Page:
PLOT: When a television news reporter and her cameraman spend an evening filming a local firehouse, things seem fairly dull and quite. But soon, they get a call involving an elderly woman who is not answering her door while strange noises seem to be coming from her room. Once they arrive at her rundown apartment complex, they find that the old woman is infected by some form of sickness. After she attacks one of the policemen on duty, every one in the building finds that they are being quarantined inside with no way out. Soon, it becomes a fight for survival as the sickness spreads, and all those infected are sent on a bloody warpath to rip into some human meat.
QUARANTINE is the latest excursion into the combination of the horror genre and cinéma-vérité. An almost shot by shot remake of the Spanish thriller [REC], it finds itself in similar terrain as CLOVERFIELD and Romero’s DIARY OF THE DEAD. And in many ways, it works quite well. I certainly wasn’t bored as Angela (Jennifer Carpenter) and her mostly unseen cameraman (Steve Harris) find themselves trapped in a building with other survivors. All the while fighting off others who are infected with a sickness that I won’t give away. In fact, I had a lot of fun with much of it. While it is sort of hard to credit John Erick Dowdle and Drew Dowdle for creating a creepy new horror flick. As I said, if you have seen [REC], there will be no surprises here. It is so close to the original, except without the subtitles, which is a big reason why this film exists. The truth is, most Americans don’t have any desire to watch a film and have to read what is being said. It is sad too, because they are missing out on some really brilliant work.
But here we are, another view of a mysterious illness turning people into ravenous monsters. There are elements of many other films here, most notably Romero’s NIGHT OF THE LIVING DEAD. The tenants in the apartment range from a mother with a sick child, a couple who don’t speak English, the a-hole who is intent on saving his own butt. There is enough fodder here to fill up a good ninety minute horror entry. But the main focus is on the eyes and ears of what is going on. Both Angela, the all too familiar “on-air personality” and the man that she tells to “film everything…“, a single bit of dialogue used to keep it as realistic as possible. And I actually did buy most of the recovered footage aspect of the film. The fact that they snuck around and were able to pull off the images they did, without it feeling completely unbelievable, worked well enough. And the deaths that are captured on film are fairly gruesome without lingering too much of the grotesque nature of the hell they have found themselves in.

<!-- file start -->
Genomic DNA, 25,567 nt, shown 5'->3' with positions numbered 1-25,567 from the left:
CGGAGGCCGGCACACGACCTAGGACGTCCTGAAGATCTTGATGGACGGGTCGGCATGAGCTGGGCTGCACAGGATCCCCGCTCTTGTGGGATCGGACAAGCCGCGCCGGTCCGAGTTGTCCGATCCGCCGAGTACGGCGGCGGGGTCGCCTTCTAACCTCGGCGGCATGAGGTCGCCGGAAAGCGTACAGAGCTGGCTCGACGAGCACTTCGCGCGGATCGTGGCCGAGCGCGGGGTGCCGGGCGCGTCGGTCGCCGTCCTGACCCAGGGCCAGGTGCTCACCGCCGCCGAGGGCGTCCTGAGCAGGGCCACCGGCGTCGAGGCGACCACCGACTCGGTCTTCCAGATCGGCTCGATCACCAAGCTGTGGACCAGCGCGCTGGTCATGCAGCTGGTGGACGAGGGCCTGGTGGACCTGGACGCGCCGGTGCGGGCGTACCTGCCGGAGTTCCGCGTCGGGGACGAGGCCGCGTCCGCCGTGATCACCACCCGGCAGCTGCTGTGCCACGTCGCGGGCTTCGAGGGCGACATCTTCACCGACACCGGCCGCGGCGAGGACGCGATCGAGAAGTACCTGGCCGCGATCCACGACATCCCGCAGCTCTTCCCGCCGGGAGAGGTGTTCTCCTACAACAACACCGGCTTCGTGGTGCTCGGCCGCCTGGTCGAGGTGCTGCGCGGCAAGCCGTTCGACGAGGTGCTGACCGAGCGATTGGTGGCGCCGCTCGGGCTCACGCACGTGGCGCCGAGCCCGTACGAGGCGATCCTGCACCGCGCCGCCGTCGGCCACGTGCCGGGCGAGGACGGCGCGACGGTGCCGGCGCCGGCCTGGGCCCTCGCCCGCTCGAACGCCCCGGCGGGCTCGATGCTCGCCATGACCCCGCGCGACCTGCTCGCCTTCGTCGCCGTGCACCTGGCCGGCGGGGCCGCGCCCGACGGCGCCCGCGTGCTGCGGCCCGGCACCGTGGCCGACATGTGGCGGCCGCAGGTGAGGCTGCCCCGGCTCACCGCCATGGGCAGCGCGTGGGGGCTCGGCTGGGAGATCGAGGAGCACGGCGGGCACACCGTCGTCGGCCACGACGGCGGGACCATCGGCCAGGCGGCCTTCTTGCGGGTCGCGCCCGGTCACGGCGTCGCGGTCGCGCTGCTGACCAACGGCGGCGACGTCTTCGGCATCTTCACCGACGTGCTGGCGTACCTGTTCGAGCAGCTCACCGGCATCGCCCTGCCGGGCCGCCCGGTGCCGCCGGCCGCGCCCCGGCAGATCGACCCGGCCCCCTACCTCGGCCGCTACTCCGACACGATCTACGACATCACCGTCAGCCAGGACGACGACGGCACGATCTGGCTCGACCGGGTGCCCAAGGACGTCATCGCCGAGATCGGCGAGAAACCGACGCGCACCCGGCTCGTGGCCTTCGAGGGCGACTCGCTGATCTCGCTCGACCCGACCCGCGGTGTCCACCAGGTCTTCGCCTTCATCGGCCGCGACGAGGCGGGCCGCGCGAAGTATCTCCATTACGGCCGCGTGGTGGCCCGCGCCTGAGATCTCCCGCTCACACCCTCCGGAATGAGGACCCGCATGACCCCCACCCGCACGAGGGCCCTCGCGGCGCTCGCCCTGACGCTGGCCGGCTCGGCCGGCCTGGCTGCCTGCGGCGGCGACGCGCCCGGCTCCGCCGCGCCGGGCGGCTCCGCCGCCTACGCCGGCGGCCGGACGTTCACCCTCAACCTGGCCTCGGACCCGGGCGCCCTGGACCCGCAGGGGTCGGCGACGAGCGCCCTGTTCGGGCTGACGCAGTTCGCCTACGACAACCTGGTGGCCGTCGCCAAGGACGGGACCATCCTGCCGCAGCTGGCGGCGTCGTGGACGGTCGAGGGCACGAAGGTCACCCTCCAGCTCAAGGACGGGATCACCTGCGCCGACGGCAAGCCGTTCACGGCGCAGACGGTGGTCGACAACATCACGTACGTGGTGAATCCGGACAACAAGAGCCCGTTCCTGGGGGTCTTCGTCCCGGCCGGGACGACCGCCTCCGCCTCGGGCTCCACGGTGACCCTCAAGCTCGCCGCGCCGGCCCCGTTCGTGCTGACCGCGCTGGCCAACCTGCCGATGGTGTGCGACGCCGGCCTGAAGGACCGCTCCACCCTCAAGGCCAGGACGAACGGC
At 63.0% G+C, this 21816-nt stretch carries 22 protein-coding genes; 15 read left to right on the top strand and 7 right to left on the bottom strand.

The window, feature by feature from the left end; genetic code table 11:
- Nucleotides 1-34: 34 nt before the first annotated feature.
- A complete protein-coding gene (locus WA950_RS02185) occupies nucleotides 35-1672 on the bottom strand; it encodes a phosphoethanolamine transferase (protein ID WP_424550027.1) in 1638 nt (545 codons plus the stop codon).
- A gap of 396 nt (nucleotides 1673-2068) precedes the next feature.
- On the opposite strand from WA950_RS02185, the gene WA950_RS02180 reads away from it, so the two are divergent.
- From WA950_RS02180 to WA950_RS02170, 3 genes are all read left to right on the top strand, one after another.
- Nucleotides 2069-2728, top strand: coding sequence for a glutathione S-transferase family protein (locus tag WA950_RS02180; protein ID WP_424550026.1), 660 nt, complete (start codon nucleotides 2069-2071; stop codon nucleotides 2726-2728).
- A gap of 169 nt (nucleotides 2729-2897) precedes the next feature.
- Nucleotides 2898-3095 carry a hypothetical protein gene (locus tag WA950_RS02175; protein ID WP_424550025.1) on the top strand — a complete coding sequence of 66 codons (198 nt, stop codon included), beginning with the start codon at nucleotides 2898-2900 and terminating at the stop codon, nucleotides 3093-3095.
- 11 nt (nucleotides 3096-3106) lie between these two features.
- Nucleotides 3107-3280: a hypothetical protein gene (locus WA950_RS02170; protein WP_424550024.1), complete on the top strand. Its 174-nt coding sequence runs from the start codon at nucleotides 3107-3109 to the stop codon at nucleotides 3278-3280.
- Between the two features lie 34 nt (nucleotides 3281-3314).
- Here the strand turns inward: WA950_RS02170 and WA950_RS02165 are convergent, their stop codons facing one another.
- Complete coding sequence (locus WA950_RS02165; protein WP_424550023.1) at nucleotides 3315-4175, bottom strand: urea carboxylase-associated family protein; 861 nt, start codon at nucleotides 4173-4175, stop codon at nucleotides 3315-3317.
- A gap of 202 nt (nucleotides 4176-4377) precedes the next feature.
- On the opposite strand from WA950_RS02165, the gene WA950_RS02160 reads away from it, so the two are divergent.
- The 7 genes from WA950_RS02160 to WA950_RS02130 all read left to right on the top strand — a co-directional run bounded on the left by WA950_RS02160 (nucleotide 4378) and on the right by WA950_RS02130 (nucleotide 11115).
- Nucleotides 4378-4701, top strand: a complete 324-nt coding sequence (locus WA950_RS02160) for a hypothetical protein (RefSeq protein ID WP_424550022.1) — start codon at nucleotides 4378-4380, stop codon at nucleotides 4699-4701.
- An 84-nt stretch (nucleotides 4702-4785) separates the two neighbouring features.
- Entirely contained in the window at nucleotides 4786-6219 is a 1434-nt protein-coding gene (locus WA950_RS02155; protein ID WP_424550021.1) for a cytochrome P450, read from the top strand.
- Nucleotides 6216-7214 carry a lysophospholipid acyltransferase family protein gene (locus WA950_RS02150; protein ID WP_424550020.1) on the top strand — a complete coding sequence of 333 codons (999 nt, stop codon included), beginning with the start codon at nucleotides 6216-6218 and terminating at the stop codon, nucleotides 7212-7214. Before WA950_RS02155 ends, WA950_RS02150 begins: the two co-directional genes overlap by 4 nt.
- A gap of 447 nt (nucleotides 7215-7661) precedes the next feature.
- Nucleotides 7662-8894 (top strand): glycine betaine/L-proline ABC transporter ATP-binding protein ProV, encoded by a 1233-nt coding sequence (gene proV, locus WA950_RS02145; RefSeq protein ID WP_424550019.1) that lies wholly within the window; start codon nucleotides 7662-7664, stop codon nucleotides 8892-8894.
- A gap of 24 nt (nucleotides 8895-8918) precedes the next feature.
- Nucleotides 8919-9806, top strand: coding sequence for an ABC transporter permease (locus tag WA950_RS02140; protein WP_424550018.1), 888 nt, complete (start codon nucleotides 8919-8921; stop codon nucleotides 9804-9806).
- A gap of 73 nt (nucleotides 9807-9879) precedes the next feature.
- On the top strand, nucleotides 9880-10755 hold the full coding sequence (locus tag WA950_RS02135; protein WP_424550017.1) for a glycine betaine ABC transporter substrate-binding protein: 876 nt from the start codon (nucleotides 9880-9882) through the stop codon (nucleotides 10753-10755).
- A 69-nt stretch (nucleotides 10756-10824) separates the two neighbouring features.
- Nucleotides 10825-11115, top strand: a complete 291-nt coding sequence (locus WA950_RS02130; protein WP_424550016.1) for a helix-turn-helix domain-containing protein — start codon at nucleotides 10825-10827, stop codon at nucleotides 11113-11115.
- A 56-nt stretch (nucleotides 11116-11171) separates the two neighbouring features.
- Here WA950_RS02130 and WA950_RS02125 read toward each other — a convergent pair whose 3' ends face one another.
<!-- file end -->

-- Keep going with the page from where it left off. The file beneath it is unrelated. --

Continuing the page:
Now let’s talk about Jennifer Carpenter. Her performance has received quite a few attacks. And the truth is, her character gets pretty damn annoying at times. She reminded me of the woman in AIRPLANE! that everyone has to try and “calm down” by beating her up and doing all sorts of abuse to. Angela is hysterical, she won’t shut up when it is imperative that she should and she will probably irk the hell out of many a viewer. But does that make for a lousy performance? I don’t think so. To put it in perspective, imagine one of your local newscasters being put into a situation where things are absolutely dire. Do you really think that some drama queen anchor woman isn’t going to annoy the crap out of you? Ms. Carpenter’s Angela felt like the typical, ‘What about me?’ type that many of these women (and oftentimes men) seem to be. And frankly, imagine yourself in a situation where you know you are going to die a horrible death… I’m guessing there are more than a few of you who would lose all sense of composure. And you might even be grossly irritating. In that sense, I think her performance works just fine… a self-centered personality doomed to a most likely, pretty damned awful fate.
As for the rest of the cast, they service the script well enough. The beauty is in the story and the atmosphere. While it might not be the horror event of the last ten years, I was for the most part glued to my seat, I found myself watching the screen with the occasional sick smile I get while watching a fun horror flick. I also appreciated, the very subtle explanation of the events taking place. The idea of the government concealing off a group of people for the greater good is not hard to imagine. Again, most of the credit goes to Jaume Balagueró and Paco Plaza who directed a damn solid original feature. But you have to give props to both Drew and John Erick Dowdle for at least taking what worked and just adding a bit of style to it. QUARANTINE is a well done film. It offers up a few good scares and is able to make the whole camera’s eye view seem believable. For an unnecessary remake, this is a very stylish and atmospheric thriller just in time for Halloween. While it may piss off fans of the original, it is definitely worth a look for those who don’t want to deal with subtitles. My rating 6/10 -- JimmyO